The Joplin Board of Education on Tuesday delayed a decision on whether the district will join the new CAPS program at Missouri Southern State University.
With the unanimous vote, several board members said they wanted more time for the district to gauge student interest in participating in CAPS, or the Center for Advanced Professional Studies.
CAPS is a national model for collaboration among local school districts, higher education and industry. It offers high school students, typically juniors and seniors, the opportunity to see life on a college campus while working toward a professional goal in local industry.
Missouri Southern’s CAPS program will begin in August 2022. Three fields of focus for courses have been identified as health sciences, human services and business/entrepreneurship, the university said. Participating students can receive up to three credit hours at MSSU per semester.
The Joplin district would be allotted 59 seats for students in the CAPS program. At a cost of $2,498 per student, that would cost the district $147,382 per year — a fee that would have to be paid regardless of whether all 59 seats are filled. Administrators have said they don’t expect all 59 seats to be filled during the first year.
Several board members said Tuesday they were concerned that the district would be required to pay that amount of money, even if 59 students from Joplin don’t enroll.
“It’s obviously a great program,” board member Brent Jordan said. “It’s going to benefit our kids; it’s going to benefit our community. The problem is we’re guaranteeing that we’re going to pay for 59 kids (no matter what). That’s one of my large hangups.”
Board member Derek Gander echoed that sentiment. He said he wanted more information about how many Joplin students might be interested in enrolling in CAPS next year before committing the funds.
“I want the best for our students, don’t get me wrong, but I have an issue with the money,” he said.
Despite the concerns that were voiced, board members said they support the program and its ability to give high school students firsthand experience with career paths.
Board member Michael Joseph said the program could help high school students prevent a regret that many college students and graduates end up feeling: like they had picked the wrong major.
“What better opportunity to go in a mentorship and find out what they really are interested in so later in life they succeed,” he said. “I can’t tell you how many students that I see go through college and flounder around because they never really found what they were looking for. This gives these students, our students, the opportunity to pursue different areas and find their passion.”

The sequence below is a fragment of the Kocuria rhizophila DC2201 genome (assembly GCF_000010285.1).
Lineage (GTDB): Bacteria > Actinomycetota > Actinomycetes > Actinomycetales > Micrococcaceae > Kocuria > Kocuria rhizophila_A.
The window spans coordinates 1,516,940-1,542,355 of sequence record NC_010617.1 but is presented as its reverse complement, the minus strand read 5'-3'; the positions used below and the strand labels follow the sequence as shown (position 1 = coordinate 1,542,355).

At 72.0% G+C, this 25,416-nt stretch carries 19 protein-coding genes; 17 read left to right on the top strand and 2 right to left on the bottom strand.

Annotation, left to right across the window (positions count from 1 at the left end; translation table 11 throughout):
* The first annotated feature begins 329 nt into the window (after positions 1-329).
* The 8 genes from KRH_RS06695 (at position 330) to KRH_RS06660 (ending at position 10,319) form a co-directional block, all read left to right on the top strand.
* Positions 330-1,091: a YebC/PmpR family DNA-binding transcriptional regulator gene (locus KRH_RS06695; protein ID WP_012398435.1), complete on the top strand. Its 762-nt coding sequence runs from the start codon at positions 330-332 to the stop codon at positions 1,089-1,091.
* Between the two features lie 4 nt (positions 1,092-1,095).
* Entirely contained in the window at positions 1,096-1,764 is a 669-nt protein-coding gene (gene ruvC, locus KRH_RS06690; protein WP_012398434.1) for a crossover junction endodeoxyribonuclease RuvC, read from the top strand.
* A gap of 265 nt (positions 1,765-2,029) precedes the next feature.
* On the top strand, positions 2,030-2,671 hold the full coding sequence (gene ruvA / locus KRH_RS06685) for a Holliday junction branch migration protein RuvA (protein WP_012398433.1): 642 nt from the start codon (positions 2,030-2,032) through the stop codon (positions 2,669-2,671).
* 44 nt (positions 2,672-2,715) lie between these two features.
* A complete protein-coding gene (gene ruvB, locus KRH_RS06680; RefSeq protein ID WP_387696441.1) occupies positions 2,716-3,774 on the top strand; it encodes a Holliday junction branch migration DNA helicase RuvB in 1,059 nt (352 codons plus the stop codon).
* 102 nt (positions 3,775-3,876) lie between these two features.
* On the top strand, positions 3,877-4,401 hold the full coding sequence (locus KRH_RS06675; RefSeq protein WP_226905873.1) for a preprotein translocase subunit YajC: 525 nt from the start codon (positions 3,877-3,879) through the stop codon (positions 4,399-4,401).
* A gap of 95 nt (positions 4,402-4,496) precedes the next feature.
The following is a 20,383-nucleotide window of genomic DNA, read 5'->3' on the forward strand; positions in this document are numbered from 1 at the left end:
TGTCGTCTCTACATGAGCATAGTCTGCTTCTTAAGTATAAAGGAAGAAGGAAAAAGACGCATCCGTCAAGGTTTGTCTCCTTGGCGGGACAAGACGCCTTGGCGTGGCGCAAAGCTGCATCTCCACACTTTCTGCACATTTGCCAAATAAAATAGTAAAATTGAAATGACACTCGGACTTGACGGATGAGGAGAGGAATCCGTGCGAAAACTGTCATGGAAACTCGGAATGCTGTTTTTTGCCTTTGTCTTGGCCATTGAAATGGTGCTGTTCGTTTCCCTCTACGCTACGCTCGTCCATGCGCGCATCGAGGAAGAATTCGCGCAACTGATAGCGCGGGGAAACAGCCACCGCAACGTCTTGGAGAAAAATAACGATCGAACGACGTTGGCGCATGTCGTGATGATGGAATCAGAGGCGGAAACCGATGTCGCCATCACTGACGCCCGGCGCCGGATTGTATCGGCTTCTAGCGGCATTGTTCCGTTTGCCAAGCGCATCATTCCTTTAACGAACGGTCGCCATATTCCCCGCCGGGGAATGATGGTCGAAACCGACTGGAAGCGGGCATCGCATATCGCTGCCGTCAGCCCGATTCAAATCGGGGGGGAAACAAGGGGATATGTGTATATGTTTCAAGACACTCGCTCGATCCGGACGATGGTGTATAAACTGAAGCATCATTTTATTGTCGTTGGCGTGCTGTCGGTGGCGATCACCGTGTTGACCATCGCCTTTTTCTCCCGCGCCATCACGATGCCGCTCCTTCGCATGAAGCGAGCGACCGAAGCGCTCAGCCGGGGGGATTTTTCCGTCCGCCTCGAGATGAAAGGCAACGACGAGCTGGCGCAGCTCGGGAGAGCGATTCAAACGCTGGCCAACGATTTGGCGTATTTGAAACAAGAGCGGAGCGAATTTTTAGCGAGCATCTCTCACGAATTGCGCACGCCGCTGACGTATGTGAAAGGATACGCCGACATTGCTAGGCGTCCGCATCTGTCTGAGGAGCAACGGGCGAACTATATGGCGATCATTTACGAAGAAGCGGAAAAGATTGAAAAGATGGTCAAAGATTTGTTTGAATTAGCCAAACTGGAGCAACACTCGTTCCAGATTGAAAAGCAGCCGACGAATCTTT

The district has said a number of area businesses have expressed an interest in working with MOSO CAPS students. They include Freeman Health System, Mercy Hospital Joplin, Liberty, Arvest Bank, People’s Bank of Seneca, Cardinal Scale, Crossland Construction Co. and Edward Jones Investments, according to information previously provided to the board.
“I think that in terms of the community aspect and what we do as a district, we’re seeing an opportunity to partner with our community, and I struggle to shut the door on Joplin like that,” board member Rylee Hartwell said.
Kerry Sachetta, assistant superintendent of operations and former principal of Joplin High School, noted that career exploration was intended to be a significant focus of the new high school when it was rebuilt after the May 2011 tornado.
“This (CAPS program) fits perfectly with the current and past mission statement of the school,” he said. “In 2014, we were trying to do something very similar to this (by employing career pathway coordinators), but we didn’t have a college component to it. … I really do think it complements what the school was put together for extremely well.”
The vote on the CAPS program was tabled until the December meeting.
Board members directed administrators to begin promoting the program, in collaboration with Missouri Southern, to prospective students. They also asked administrators to survey prospective students or otherwise gauge their interest to get a better sense of how many might enroll next fall.
Board members also asked whether the number of seats allocated to Joplin could be adjusted in order to lower the cost to the district.
Brad Hodson, executive vice president at Missouri Southern, said that could be possible. If that were to happen, the university would offer the remaining seats to other school districts at the same price, he said.